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Dean Murder discussed at Amos Fortune Forum

  • The 72nd season of the Amos Fortune Forums kicked off on Friday with speaker Mark Bean, who devoted his talk to discuss the 100th year anniversary of the unsolved murder of William K. Dean in Jaffrey. Staff photo by Nicholas Handy—

  • The 72nd season of the Amos Fortune Forums kicked off on Friday with speaker Mark Bean, who devoted his talk to discuss the 100th year anniversary of the unsolved murder of William K. Dean in Jaffrey. Staff photo by Nicholas Handy—

  • The 72nd season of the Amos Fortune Forums kicked off on Friday with speaker Mark Bean, who devoted his talk to discuss the 100th year anniversary of the unsolved murder of William K. Dean in Jaffrey. Staff photo by Nicholas Handy—

  • The 72nd season of the Amos Fortune Forums kicked off on Friday with speaker Mark Bean, who devoted his talk to discuss the 100th year anniversary of the unsolved murder of William K. Dean in Jaffrey. Staff photo by Nicholas Handy—

  • The 72nd season of the Amos Fortune Forums kicked off on Friday with speaker Mark Bean, who devoted his talk to discuss the 100th year anniversary of the unsolved murder of William K. Dean in Jaffrey. Staff photo by Nicholas Handy—

  • The 72nd season of the Amos Fortune Forums kicked off on Friday with speaker Mark Bean, who devoted his talk to discuss the 100th year anniversary of the unsolved murder of William K. Dean in Jaffrey. Staff photo by Nicholas Handy

  • The 72nd season of the Amos Fortune Forums kicked off on Friday with speaker Mark Bean, who devoted his talk to discuss the 100th year anniversary of the unsolved murder of William K. Dean in Jaffrey. Staff photo by Nicholas Handy—



Monadnock Ledger-Transcript
Tuesday, July 10, 2018 10:41AM

The world may never know who brutally murdered Dr. William K. Dean on his Jaffrey hilltop farm on Aug. 13, 1918.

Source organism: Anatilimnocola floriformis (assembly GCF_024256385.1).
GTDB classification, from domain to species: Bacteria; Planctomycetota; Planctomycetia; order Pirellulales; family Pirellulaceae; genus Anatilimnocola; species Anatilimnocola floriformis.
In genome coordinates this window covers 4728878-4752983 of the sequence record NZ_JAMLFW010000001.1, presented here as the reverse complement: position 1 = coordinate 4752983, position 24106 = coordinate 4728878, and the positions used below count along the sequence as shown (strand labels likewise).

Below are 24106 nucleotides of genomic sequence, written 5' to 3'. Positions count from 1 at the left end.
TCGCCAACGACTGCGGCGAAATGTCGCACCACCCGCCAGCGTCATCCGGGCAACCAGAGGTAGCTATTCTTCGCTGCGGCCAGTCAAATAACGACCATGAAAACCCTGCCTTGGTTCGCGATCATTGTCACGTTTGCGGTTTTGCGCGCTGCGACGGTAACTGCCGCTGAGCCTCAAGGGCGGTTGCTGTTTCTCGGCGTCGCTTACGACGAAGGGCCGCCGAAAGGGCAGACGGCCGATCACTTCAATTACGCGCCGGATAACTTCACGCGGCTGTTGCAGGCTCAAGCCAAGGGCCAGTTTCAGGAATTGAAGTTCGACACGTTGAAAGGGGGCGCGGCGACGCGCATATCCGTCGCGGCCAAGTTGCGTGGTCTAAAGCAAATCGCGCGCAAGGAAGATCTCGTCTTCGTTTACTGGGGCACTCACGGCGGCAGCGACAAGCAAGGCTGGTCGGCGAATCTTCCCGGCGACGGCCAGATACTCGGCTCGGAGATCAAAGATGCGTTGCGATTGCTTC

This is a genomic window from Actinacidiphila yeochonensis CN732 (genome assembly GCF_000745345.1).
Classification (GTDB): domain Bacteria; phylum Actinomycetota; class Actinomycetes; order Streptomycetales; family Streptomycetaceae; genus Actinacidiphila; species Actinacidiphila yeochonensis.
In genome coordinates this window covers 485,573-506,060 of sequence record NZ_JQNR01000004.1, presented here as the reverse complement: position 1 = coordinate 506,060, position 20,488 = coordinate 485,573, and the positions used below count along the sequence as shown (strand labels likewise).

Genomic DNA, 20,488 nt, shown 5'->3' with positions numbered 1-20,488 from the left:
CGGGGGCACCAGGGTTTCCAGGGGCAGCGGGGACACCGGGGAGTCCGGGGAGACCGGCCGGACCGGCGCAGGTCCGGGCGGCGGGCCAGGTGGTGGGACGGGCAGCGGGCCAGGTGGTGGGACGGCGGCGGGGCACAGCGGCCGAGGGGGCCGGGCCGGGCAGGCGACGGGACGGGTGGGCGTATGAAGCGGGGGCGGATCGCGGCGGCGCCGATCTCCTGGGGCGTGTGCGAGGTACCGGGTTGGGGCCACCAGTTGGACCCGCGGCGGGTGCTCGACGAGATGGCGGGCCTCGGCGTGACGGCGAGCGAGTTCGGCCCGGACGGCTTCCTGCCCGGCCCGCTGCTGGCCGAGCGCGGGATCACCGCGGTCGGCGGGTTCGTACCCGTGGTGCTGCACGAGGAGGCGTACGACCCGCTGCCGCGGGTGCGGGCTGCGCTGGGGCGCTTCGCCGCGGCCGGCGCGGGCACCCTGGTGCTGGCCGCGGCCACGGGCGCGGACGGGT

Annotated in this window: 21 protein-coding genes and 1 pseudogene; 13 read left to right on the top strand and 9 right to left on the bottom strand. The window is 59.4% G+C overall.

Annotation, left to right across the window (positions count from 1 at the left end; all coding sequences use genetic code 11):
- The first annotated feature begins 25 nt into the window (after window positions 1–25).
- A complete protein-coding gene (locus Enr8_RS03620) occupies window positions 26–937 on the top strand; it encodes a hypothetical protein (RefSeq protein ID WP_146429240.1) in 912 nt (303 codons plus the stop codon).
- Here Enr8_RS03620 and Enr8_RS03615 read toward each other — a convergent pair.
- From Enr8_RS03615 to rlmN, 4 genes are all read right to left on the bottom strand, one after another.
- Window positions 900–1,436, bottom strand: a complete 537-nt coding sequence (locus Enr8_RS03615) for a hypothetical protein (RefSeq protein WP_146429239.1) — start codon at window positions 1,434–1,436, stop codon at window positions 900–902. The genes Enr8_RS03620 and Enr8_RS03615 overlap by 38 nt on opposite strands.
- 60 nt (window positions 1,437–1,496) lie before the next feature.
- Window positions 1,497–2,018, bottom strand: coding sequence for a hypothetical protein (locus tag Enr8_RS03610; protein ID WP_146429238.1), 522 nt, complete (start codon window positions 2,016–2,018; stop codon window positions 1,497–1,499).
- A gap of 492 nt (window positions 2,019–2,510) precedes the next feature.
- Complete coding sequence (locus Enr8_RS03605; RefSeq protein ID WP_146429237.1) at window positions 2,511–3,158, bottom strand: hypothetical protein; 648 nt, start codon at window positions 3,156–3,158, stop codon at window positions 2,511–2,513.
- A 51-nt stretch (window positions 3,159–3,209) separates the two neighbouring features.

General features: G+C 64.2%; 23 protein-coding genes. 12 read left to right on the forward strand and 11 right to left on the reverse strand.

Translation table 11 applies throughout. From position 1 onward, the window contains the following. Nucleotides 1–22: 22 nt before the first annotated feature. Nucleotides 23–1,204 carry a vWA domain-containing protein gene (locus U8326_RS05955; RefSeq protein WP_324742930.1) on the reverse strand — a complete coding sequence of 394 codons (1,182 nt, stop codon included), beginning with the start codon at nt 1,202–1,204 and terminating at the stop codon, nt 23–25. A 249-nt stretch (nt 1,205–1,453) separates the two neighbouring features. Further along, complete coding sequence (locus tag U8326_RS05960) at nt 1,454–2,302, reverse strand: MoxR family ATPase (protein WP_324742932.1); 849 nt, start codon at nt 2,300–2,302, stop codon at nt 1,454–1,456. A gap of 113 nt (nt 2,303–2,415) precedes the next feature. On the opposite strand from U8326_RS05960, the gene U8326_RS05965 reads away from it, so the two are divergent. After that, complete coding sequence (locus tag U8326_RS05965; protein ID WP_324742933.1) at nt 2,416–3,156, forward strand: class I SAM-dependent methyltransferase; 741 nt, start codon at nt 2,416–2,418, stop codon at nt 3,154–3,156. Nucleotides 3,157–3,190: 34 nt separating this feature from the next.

Was it the mentally-ill and potentially jealous wife? German spies? Perhaps it was the best friend who showed up the next day with a black eye or maybe even partying hoodlums.

Mark Bean, a third-generation owner of Jaffrey’s D.D. Bean and Sons, understands that the story may be “dark and uncomfortable” for many in town – the unsolved murder created a number of divisions in town when it happened almost 100 years ago – but that didn’t stop him from sharing his research during the first Amos Fortune Forum of the season at the Jaffrey Meetinghouse on Friday night.

“My hope is that the retelling of this story can be cathartic for the community. We need an accurate and historical perspective on why this case became so divisive,” said Bean, who began researching the murder a few years back for a Keene State College writing course he was taking.

The most accepted version of the story, said Bean, begins with Dean – who moved to Jaffrey in 1889 with his wife Mary to become a farmer – leaving his home on Aug. 13, 1918. While out and about, Dean ran into an old friend Georgiana Hodgkins. The two talked for a while and Dean would eventually take Hodgkins home before returning home himself.

A man who often stayed up late and woke late, Dean had a penchant for milking his cows around midnight and noon. Upon returning home, Dean asked his wife to make him dinner while he milked the cows. He would never return.

After sending out a search party the next day, Dean was eventually found in a cistern on the property. He had been struck in the head with a club-like object, strangled to the point that his neck broke, and tied up. A burlap sack with a 27-pound rock inside had been placed on his head.